I Just Keep Doing It

The Whole Problem, I tell myself, is that I live across the street from Whole Foods. I can see the outside display from my kitchen window. And the things on their patio this time of year are just, well, too tempting to resist. I also can truthfully say that they are good for my mental health. So I keep buying them, because each month they have different ones, and I feel I need to add to my collection. It’s almost getting out of control, because I don’t have infinite space, given that I live in an apartment and all. But in fact, I think I exert remarkable self control, given how many different varieties there are. But, well, I guess that depends on who is making that judgement.

At any rate, here are of two my newest acquisitions. These Dahlias are annuals, so I need to revel in their short lived beauty.

Dahlias   Image: Zebras Child 2019
Dahlias   Image: Zebras Child 2019


Miraculous Advancements

When I studied biology in high school, we were only the second class to use the textbook. That was because the electron microscope had been invented and all of a sudden we could see inside a cell. We were only the second year to study the parts of a cell and how they worked. My mathematician husband, 5 years older and 6 years ahead of me in school, went out of his way to never take a biology class. When I asked him why, he said that biology was nothing more than the memorization of long names for small things. My reaction was along the lines of, “What? Are you CRAZY?????? That’s not even remotely what biology is!”

Then I thought about the 6 years difference in when we attended school. That meant that even in his first 2 years at MIT, there were no textbooks that showed, or taught, what a cell was like and the miracle of how it worked. But adding to my complete fascination, my basic biology course at university was taught by a cellular biologist. It was supposed to be a general biology course, but to my delight, he emphasized the workings of the cell in his lectures.

Fast forward all these decades, and we now have high resolution digital photography, which can capture details with such precision that when we enlarge pictures, it is as if we were looking through a magnifying glass, or perhaps even a microscope. For me, photography has the ability to show me the miraculousness of the world, much as the electron microscope did all those years ago.

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All Images: Zebras Child 2019

In Honor of Mothers

Here in the States it is Mother’s Day. But I want to expand the definition of what it is to be a mother. You fulfill a mothering role if

  • You are the beloved Aunt or Grandmother helping to raise a child
  • You are that favorite teacher to whom a child turns when their home life is in chaos
  • You are a foster mother, adoptive, or step mother

I want to especially wish a Happy Mother’s Day to those whose

  • Children are far flung and none of them are able to spend time with you today or call
  • Children have predeceased you, and people are afraid to wish you a happy Mother’s Day because they don’t want to bring up painful memories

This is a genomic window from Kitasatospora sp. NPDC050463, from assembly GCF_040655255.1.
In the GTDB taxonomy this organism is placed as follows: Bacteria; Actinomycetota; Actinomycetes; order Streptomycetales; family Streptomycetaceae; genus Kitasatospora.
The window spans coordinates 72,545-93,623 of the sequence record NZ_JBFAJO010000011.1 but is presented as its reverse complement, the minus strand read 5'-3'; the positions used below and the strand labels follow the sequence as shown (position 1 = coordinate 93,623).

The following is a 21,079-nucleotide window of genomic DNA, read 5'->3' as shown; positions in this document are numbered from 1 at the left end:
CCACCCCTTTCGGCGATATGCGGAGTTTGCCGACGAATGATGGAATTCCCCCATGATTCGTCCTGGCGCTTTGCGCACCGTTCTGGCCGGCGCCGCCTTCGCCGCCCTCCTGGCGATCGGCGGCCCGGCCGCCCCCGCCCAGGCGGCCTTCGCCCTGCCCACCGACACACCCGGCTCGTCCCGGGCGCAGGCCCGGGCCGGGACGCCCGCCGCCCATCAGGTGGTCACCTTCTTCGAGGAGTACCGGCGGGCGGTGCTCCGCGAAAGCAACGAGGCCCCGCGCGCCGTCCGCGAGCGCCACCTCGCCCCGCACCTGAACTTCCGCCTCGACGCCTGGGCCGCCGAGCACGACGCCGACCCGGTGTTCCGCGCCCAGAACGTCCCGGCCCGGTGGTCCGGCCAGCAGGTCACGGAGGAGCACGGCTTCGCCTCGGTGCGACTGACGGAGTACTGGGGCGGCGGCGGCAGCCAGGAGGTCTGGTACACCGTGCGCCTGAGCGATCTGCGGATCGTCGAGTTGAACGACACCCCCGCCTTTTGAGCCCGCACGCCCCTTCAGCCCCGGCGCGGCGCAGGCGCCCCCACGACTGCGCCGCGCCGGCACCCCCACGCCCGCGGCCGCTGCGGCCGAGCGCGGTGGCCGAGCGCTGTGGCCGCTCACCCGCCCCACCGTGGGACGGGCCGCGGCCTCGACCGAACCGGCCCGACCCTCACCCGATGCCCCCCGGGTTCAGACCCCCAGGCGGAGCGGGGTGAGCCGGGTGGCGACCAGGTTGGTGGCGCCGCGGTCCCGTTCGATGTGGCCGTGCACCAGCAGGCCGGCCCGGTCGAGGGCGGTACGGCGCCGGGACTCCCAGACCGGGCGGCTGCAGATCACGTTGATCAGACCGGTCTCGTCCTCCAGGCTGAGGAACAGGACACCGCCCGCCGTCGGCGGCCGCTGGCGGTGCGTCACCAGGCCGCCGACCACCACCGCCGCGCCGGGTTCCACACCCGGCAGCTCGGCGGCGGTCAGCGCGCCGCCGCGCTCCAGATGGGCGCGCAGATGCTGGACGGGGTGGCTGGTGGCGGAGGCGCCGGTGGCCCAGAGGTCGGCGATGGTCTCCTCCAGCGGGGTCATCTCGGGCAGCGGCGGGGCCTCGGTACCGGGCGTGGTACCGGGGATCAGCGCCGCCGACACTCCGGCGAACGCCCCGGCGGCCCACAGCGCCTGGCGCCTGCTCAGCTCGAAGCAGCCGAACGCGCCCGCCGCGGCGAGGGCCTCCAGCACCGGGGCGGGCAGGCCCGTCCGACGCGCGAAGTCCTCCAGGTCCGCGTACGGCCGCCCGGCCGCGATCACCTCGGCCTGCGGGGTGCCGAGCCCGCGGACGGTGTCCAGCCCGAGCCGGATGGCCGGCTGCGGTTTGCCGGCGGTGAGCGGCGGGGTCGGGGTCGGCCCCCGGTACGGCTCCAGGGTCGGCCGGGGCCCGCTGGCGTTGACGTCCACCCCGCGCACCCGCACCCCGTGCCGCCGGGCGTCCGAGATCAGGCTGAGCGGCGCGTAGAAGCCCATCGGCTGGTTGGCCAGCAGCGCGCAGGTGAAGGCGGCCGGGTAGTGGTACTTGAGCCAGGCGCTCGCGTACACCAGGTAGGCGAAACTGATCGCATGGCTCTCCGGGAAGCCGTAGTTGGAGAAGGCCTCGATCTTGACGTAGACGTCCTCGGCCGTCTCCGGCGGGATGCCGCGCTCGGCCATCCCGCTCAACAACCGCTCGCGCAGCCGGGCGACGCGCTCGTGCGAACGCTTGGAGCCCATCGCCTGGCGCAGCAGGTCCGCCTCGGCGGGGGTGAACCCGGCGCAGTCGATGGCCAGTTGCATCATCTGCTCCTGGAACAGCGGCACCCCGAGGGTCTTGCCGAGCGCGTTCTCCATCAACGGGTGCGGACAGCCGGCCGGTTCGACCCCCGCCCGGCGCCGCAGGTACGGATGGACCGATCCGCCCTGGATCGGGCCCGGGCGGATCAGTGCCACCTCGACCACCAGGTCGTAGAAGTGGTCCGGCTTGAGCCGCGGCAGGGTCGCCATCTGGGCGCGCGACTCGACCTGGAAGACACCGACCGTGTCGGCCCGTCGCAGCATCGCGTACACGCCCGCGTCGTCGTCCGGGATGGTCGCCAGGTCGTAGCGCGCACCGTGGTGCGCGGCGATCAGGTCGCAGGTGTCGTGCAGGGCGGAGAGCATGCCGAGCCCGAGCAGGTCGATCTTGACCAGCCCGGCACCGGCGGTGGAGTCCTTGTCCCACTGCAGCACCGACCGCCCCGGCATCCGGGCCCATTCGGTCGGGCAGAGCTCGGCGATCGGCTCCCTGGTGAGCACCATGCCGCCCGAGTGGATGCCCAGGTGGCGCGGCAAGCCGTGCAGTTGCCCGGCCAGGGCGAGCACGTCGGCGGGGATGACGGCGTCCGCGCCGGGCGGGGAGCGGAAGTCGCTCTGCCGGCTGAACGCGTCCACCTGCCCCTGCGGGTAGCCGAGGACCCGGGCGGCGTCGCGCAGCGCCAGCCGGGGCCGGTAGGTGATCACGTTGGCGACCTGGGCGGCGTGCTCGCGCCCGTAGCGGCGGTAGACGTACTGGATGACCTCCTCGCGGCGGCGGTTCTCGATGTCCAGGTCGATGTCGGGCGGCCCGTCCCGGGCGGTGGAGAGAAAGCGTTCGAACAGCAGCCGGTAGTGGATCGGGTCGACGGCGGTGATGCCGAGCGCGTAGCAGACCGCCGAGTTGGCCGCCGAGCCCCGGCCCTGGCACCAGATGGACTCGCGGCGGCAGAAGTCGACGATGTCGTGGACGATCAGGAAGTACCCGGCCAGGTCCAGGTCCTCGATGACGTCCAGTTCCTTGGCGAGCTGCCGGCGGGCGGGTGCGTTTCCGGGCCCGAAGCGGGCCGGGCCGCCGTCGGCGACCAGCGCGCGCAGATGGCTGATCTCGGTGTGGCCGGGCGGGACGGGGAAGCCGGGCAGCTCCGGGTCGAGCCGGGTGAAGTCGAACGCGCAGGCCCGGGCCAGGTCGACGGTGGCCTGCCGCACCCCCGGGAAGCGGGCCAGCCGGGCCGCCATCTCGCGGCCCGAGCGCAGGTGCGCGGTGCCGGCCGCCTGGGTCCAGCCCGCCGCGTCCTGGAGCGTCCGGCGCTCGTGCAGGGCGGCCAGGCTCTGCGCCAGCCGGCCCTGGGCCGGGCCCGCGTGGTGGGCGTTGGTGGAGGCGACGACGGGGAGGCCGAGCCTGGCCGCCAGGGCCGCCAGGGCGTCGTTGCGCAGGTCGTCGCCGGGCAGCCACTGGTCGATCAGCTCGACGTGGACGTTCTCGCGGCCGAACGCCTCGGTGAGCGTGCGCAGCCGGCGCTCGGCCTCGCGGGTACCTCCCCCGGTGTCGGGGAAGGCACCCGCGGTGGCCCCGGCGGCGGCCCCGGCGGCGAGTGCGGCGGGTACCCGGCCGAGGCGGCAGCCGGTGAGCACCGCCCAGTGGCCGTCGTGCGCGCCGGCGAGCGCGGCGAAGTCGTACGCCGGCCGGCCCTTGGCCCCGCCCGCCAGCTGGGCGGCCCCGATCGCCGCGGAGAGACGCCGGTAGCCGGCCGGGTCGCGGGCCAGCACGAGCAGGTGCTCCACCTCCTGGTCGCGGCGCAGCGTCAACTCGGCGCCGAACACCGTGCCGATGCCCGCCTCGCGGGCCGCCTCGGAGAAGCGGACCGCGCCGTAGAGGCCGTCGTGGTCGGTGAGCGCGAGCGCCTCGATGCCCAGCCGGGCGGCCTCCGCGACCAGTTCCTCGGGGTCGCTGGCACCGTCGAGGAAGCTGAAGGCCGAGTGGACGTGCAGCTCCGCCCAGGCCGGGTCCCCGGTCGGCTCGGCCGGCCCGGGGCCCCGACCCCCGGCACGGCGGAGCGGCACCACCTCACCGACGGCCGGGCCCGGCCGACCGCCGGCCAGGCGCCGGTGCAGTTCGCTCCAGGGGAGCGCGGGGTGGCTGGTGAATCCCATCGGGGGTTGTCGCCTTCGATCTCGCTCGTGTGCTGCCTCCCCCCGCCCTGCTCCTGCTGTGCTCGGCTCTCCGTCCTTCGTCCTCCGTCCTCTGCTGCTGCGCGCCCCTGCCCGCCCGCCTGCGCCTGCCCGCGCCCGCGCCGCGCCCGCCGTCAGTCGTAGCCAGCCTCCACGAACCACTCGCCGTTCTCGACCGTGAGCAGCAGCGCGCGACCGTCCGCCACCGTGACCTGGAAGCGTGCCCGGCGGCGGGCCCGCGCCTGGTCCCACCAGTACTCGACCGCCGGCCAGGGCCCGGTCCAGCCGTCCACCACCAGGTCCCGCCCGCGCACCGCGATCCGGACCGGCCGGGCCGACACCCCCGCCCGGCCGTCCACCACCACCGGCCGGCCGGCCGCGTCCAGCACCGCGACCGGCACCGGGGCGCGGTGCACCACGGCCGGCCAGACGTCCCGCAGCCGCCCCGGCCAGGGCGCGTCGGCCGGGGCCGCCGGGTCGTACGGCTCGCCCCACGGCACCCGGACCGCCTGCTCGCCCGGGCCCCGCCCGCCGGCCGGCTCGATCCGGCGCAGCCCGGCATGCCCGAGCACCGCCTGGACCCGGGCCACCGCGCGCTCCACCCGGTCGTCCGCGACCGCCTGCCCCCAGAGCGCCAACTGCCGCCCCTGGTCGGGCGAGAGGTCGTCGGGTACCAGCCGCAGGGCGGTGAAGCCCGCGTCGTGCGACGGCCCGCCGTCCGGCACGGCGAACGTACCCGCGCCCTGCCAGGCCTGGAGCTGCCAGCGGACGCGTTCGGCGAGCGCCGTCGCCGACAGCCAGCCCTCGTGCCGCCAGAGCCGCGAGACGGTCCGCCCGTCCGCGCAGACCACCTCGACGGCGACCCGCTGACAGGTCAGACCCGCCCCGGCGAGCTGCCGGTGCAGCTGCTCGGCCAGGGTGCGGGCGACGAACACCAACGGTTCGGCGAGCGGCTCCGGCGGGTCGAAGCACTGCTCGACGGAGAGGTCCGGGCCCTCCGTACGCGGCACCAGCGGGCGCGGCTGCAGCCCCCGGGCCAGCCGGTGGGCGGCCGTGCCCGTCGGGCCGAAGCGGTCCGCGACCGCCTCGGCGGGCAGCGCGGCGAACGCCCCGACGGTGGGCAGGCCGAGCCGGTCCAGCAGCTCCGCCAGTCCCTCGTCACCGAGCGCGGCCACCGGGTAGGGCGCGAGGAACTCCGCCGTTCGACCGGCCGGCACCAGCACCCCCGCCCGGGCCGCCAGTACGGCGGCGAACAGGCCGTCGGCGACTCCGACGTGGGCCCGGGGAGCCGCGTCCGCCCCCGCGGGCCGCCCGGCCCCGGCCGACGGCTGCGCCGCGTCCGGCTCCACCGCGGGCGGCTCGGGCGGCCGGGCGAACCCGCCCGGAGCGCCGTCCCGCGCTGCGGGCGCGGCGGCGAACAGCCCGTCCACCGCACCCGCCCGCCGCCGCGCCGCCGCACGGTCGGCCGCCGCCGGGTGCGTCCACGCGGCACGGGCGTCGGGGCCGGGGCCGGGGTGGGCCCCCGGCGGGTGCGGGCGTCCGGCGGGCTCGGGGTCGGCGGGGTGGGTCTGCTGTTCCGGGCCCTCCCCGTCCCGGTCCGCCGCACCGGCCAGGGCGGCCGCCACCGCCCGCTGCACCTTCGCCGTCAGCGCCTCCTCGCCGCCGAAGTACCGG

I want also to acknowledge mothers whose children are critically ill.

And I want to add to this list perhaps the most forgotten category

  • Mothers whose child was born still, died shortly after birth, or was born too early to survive. To you, especially, I want to acknowledge that you, also, are mothers.

I want to honor each of you, wish you the best, and offer a collage of virtual bouquets.


All Images were taken at our wonderful local flower shop on Grand Avenue in Oakland, California. It is an oasis of calm, and has the comforting feel of a French flower shop.

All above images: Zebras Child 2019

The Greater Honeywort

Any guesses?

No, it’s not a wort type skin disease that oozes a honey like substance.

And it’s not a monster under the bed that ends up being cute and who likes honey. (Although if I could draw, it can think of a very very cute monster who ends up liking honey and becomes friends with a small child.)

It is something beautiful with a very odd sounding name. And which also, quite frankly, also looks a little odd at first glance. Sort of like a weird kind of cabbage. But it’s well worth taking a second look.

The Greater Honeywort                        Image: Zebras Child  2019


Image: Zebras Child 2019

For the first few months after my husband’s death, I could think of nothing other than the loss of him. It invaded both my waking and my sleeping and was intensified by the bone deep exhaustion that permeated every cell of my body. But gradually, over the months, I started to notice that there began to be room for other things. I began to be able to eat with friends and stay still long enough to observe the fog slowly retreating up the hills in the mornings. It’s not that I hadn’t seen the color of the world in the early months of grieving, it’s that the color and beauty were merely observed rather than taken in. Somewhere around the seventh month since the fall that took the essence of him away, which was also the fifth month after his death, I began to notice that every once in awhile I would feel a flash of joy. I didn’t quite know what to do with that. Should I feel guilty that I was beginning to feel comfortable in the world again or be grateful for it?